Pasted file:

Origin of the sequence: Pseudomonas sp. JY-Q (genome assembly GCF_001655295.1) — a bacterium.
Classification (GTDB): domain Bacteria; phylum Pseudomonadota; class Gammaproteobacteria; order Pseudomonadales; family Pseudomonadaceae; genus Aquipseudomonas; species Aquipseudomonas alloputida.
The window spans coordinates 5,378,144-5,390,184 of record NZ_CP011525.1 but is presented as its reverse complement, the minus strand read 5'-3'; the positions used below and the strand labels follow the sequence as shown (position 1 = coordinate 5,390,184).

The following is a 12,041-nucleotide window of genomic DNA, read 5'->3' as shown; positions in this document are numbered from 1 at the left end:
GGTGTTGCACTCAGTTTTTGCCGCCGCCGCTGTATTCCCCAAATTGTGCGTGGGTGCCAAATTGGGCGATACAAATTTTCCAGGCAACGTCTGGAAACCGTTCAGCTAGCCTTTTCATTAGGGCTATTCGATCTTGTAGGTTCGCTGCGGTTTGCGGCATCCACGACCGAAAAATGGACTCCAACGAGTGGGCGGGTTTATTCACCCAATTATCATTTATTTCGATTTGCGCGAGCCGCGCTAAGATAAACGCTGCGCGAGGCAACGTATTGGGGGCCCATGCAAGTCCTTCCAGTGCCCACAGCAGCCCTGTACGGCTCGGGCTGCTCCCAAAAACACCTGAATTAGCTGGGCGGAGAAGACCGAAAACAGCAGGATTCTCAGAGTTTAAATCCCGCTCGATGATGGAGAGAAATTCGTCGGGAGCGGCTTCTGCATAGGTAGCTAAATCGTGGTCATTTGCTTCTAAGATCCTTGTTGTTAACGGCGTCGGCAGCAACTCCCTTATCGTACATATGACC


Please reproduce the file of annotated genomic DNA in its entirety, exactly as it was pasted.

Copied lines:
Origin of the sequence: Pseudomonas sp. JY-Q (genome assembly GCF_001655295.1) — a bacterium.
Classification (GTDB): domain Bacteria; phylum Pseudomonadota; class Gammaproteobacteria; order Pseudomonadales; family Pseudomonadaceae; genus Aquipseudomonas; species Aquipseudomonas alloputida.
The window spans coordinates 5,378,144-5,390,184 of record NZ_CP011525.1 but is presented as its reverse complement, the minus strand read 5'-3'; the positions used below and the strand labels follow the sequence as shown (position 1 = coordinate 5,390,184).

The following is a 12,041-nucleotide window of genomic DNA, read 5'->3' as shown; positions in this document are numbered from 1 at the left end:
GGTGTTGCACTCAGTTTTTGCCGCCGCCGCTGTATTCCCCAAATTGTGCGTGGGTGCCAAATTGGGCGATACAAATTTTCCAGGCAACGTCTGGAAACCGTTCAGCTAGCCTTTTCATTAGGGCTATTCGATCTTGTAGGTTCGCTGCGGTTTGCGGCATCCACGACCGAAAAATGGACTCCAACGAGTGGGCGGGTTTATTCACCCAATTATCATTTATTTCGATTTGCGCGAGCCGCGCTAAGATAAACGCTGCGCGAGGCAACGTATTGGGGGCCCATGCAAGTCCTTCCAGTGCCCACAGCAGCCCTGTACGGCTCGGGCTGCTCCCAAAAACACCTGAATTAGCTGGGCGGAGAAGACCGAAAACAGCAGGATTCTCAGAGTTTAAATCCCGCTCGATGATGGAGAGAAATTCGTCGGGAGCGGCTTCTGCATAGGTAGCTAAATCGTGGTCATTTGCTTCTAAGATCCTTGTTGTTAACGGCGTCGGCAGCAACTCCCTTATCGTACATATGACC